...or in fact the January of the duffers.
First the resignation of Peter Hain three days ago, after alleged irregularities in donations to his deputy leadership campaign were referred to the police by the Electoral Commission.
This followed news coverage of alleged irregularities in donations to Harriet Harman's (successful) deputy leadership campaign back in November.
And now... alleged irregularities in donations to Alan Johnson's deputy leadership campaign.
Would Hazel Blears or Hilary Benn care to step forward now so we can get their investigation of donation irregularities over with? Or shall we just carry on doing them one by one?
(I think Jon Cruddas is safe as he didn't take up a ministerial post despite being allegedly offered one by Brown just after the handover in June).
Back in the spring when there was an extensive debate in the Labour Party over whether it would be a good idea to hold a deputy leadership, there were several arguments against having one: it was too expensive, it would distract from the key business of getting Brown established as the new PM, it would turn Labour's focus inward instead of outward, etc. One argument I can't remember anyone using was, "there shouldn't be an election because no-one involved will adhere to the rules on donations and so it will result in an avalanche of negative publicity and a police investigation." And yet this is precisely what has happened.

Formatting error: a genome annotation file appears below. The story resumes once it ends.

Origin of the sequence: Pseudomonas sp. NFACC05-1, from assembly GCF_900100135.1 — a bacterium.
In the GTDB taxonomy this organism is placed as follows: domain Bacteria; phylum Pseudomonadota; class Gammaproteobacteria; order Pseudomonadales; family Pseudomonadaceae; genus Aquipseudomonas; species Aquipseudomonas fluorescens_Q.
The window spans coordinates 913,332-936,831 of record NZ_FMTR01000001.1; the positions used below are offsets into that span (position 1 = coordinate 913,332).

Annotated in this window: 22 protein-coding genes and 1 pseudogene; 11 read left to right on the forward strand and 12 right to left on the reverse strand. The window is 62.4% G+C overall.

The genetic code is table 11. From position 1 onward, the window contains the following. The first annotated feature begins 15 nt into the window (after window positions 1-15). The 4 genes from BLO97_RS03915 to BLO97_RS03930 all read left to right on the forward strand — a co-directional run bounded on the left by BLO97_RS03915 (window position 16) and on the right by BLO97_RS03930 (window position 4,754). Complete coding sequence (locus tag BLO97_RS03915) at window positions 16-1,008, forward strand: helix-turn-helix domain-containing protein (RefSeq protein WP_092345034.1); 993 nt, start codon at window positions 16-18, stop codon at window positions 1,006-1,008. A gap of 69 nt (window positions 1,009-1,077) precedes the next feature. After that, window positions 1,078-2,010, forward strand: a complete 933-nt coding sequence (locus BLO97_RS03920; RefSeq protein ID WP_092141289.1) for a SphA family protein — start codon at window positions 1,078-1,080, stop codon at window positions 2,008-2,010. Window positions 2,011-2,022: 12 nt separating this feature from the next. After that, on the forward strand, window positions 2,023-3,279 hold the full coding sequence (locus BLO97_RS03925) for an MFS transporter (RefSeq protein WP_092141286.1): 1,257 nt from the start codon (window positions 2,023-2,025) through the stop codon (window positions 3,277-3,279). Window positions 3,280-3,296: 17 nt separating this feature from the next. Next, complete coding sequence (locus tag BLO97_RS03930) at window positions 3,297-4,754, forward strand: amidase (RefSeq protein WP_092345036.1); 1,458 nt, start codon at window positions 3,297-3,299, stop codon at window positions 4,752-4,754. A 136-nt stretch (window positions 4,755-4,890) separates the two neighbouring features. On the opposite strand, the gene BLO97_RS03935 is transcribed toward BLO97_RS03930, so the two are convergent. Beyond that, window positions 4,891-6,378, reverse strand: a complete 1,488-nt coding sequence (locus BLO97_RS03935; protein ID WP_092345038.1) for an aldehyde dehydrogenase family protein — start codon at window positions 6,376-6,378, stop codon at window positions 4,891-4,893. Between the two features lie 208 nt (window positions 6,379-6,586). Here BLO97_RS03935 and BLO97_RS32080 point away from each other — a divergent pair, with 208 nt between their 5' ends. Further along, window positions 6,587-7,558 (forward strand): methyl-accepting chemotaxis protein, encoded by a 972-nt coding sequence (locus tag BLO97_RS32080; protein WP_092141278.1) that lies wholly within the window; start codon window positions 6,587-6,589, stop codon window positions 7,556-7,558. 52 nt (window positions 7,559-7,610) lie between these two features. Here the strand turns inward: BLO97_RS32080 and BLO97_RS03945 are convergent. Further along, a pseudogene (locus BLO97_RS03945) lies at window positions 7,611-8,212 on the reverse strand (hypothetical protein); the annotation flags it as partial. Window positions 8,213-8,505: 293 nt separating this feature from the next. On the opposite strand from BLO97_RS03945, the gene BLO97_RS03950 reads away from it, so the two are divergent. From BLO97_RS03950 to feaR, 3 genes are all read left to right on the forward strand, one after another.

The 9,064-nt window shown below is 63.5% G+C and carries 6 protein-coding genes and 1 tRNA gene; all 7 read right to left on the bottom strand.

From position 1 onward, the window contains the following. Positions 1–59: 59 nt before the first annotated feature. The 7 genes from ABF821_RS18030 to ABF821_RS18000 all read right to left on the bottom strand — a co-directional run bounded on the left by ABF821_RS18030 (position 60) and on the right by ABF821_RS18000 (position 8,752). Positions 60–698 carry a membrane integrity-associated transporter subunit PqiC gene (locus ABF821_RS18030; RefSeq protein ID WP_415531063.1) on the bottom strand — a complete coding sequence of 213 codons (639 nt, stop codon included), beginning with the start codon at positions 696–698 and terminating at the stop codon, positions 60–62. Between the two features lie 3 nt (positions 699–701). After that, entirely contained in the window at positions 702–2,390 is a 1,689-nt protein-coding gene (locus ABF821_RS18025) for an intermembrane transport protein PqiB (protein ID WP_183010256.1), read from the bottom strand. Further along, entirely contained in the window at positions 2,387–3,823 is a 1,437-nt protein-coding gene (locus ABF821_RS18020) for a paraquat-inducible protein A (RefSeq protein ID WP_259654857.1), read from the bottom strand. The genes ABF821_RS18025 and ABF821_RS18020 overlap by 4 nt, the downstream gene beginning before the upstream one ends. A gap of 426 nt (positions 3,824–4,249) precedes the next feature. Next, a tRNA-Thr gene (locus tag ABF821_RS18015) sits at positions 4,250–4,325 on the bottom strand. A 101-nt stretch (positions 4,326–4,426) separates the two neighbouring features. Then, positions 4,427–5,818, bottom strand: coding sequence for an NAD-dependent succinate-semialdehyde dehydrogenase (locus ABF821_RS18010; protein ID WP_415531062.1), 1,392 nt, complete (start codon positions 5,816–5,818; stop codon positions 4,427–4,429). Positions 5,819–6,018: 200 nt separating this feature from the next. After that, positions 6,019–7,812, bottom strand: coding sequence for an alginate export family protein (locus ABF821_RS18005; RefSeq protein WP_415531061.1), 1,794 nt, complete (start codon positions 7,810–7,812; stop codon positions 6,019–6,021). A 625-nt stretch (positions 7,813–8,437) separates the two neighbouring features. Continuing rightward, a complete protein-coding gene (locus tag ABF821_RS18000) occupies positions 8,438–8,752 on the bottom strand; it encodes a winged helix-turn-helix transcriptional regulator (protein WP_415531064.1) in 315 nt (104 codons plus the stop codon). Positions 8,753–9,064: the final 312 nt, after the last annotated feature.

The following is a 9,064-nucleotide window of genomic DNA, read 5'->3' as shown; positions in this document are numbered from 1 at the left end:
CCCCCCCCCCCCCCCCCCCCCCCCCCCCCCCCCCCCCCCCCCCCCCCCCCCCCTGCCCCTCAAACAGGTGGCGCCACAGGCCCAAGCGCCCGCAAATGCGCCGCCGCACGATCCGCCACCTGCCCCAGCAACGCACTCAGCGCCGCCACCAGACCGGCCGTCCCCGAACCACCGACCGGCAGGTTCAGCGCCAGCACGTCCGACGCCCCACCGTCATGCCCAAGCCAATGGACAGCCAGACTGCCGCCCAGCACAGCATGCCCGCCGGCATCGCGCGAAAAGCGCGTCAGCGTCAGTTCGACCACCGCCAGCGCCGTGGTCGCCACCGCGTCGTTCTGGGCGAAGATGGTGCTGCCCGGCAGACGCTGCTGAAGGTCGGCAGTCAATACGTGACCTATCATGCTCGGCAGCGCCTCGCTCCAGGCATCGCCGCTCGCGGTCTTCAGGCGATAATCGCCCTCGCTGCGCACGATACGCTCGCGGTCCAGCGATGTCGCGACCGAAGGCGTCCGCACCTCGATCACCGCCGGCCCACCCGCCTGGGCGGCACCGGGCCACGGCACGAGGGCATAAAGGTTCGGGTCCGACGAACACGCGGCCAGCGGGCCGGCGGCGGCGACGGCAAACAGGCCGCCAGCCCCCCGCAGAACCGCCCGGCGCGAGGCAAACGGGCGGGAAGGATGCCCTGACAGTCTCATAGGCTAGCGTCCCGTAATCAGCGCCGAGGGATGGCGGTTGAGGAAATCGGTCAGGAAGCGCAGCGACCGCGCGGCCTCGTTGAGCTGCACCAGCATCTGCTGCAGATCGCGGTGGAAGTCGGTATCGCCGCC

It seems to be the case that almost no-one involved in several of the deputy leadership campaigns either understood or adhered to the donation rules. WIth people this lame involved in the day-to-day running of the Labour party, is it any wonder Labour is behind in the polls?
Perhaps the worst aspect of Hain's resignation is that his place has been taken by James "Mr Photoshop" Purnell, a Blairite hack of the very worst kind. Hain may have been clueless, but he at least had a radical history, even if it was pretty distant. Purnell seems like the kind of guy for whom buying The Independent constitutes a radical act. It's a glimpse of the future of mainstream politics in this country, and it's depressing. One of the (few) consolations of a Conservative victory next time round is that Purnell would be out of the Government - unless he decides to switch parties, which, given that his political position is indistinguishable from David Cameron's, is quite possible.